Richmond high-end menswear brand Ledbury has dipped its toe into footwear.
The company last week unveiled its first in-house shoe brand, Tangier, launching with a lace-up boot and a Chelsea boot in several colors at $425 a pair.
Ledbury co-founder Paul Trible said a combination of his personal affinity for footwear and customer interest in shoe options from the company spurred the concept’s development.
Trible said the decision was made to create a distinct brand for the shoes to give them their own identity.
“Footwear and clothing are two different things even though we think of them living in the same closet,” Trible said. “We wanted to develop something unique that could live in Ledbury and live outside it. In doing that, it really (says) that we think this is something we can build.”
Ledbury designs the boots, which are produced at a factory outside Milan, and sells them online and at the company’s Richmond flagship store at 315 W. Broad St.
Additional styles of boots and shoes will be introduced in the $300 to $400 range.
Trible decline to share the investment made in Tangier, but said it was “substantial.”
Tangier doesn’t have any dedicated staff and the brand is managed by Ledbury employees, though that could change if the concept takes off. The company has 20 employees.
“It’s still the Ledbury crew. Everyone here is just a little bit busier,” Trible said.
Ledbury does have an additional helping hand in the venture from Ron Rider of Richmond-based Rider Boot Co. Rider has served as an informal adviser to help Ledbury get its sister brand off on the right foot.
“We know a lot of footwear folks being in the industry. What I like about what Ron does is (the shoes) feel so custom and unique,” Trible said.
Ledbury and Rider collaborated on a special-edition boot a year and a half ago. Trible said that later led to discussions with Rider about how to do a shoe that would fit the Ledbury style.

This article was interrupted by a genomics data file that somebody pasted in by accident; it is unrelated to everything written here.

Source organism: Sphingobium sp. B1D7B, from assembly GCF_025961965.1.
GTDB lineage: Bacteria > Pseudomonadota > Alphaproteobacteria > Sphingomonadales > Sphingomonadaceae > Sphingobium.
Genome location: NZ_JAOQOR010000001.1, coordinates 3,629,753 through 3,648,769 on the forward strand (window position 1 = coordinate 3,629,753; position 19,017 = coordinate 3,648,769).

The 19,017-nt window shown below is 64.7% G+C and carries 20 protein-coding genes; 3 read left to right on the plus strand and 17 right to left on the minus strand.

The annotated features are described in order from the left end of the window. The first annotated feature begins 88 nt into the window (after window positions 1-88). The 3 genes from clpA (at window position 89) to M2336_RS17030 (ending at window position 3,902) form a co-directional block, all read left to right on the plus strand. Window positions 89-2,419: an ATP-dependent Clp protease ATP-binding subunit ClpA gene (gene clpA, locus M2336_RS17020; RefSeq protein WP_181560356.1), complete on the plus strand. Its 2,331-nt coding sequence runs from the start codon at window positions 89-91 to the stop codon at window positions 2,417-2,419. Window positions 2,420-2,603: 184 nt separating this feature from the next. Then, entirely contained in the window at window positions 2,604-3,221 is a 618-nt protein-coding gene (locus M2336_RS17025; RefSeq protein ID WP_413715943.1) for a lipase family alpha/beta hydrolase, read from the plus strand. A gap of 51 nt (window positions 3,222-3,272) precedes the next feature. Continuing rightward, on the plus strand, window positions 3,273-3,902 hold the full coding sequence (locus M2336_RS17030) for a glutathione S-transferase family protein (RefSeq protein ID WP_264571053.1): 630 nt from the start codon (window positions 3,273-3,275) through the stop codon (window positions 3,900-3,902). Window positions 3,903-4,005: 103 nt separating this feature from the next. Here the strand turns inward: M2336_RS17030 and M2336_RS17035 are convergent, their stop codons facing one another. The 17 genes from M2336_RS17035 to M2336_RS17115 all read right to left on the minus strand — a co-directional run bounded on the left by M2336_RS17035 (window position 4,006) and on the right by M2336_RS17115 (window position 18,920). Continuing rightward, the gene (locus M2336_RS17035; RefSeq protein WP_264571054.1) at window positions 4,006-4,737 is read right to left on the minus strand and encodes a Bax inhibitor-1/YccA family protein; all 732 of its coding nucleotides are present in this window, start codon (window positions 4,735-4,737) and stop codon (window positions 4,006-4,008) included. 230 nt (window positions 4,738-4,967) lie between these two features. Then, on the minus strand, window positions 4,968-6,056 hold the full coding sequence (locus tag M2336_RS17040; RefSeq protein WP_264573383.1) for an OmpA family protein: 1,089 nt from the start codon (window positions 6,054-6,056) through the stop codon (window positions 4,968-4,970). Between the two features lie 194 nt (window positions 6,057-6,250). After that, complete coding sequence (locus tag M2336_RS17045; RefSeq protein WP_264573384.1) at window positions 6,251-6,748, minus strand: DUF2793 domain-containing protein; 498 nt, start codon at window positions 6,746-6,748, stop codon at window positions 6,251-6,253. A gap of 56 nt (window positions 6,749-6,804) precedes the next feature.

“(Trible) has a great eye and vision for what he wants Tangier to be, and my job is to simply guide his needs and make sure our factory in Italy is producing what they have developed,” Rider said. “I am more of a sounding board on the U.S. side and an organizational guy on the Italian side.”
Rider Boot closed its Jackson Ward shop at 18 W. Broad St. in November 2019, where it had opened three years earlier. The company has largely paused operations during the coronavirus pandemic, though it has continued some online sales during the last year. The company expects to ramp up again in the fall, Rider said in an email.
Ledbury made some changes of its own during the pandemic, including a pivot into mask production when offices shuttered and the transition to remote work cut into sales of its mainstay dress shirts.
More recently though, Trible said sales have shifted back toward its clothing products, which account for about 75 percent of business these days.
“The pendulum has certainly swung back toward clothing,” Trible said, adding that he remains bullish on the brand’s ability to stay in demand amid the unpredictable return to office work.
“The office of the future, at least in the near term, has changed dramatically. We think there’s something powerful and productive about face-to-face and we think there will be demand for that,” he said. “People will still need to look professional and more and more personal interactions are going to happen, whether it’s a meet-up for coffee or a day in the office, and you can’t do that in sweatpants.”
Ledbury also expects to revisit pre-pandemic plans to expand its brick-and-mortar footprint. The company permanently shuttered its New York City store during the pandemic, but could make a return there and plant its flag in other cities. Ledbury’s Richmond store is fully opened, and the company is doing appointments at its store in Georgetown.
As for the Tangier brand name, it’s a reference to Tangier Island in the Chesapeake Bay, which is home to a small community of watermen known for their distinctive English dialect. Trible, a Northern Neck native, visited the island as a kid and said the community left an impression on him.
“I thought it was a unique and distinctive place. I filed the name away in my head,” he said. “We landed on that as a placeholder but we felt it went with the brand feeling.”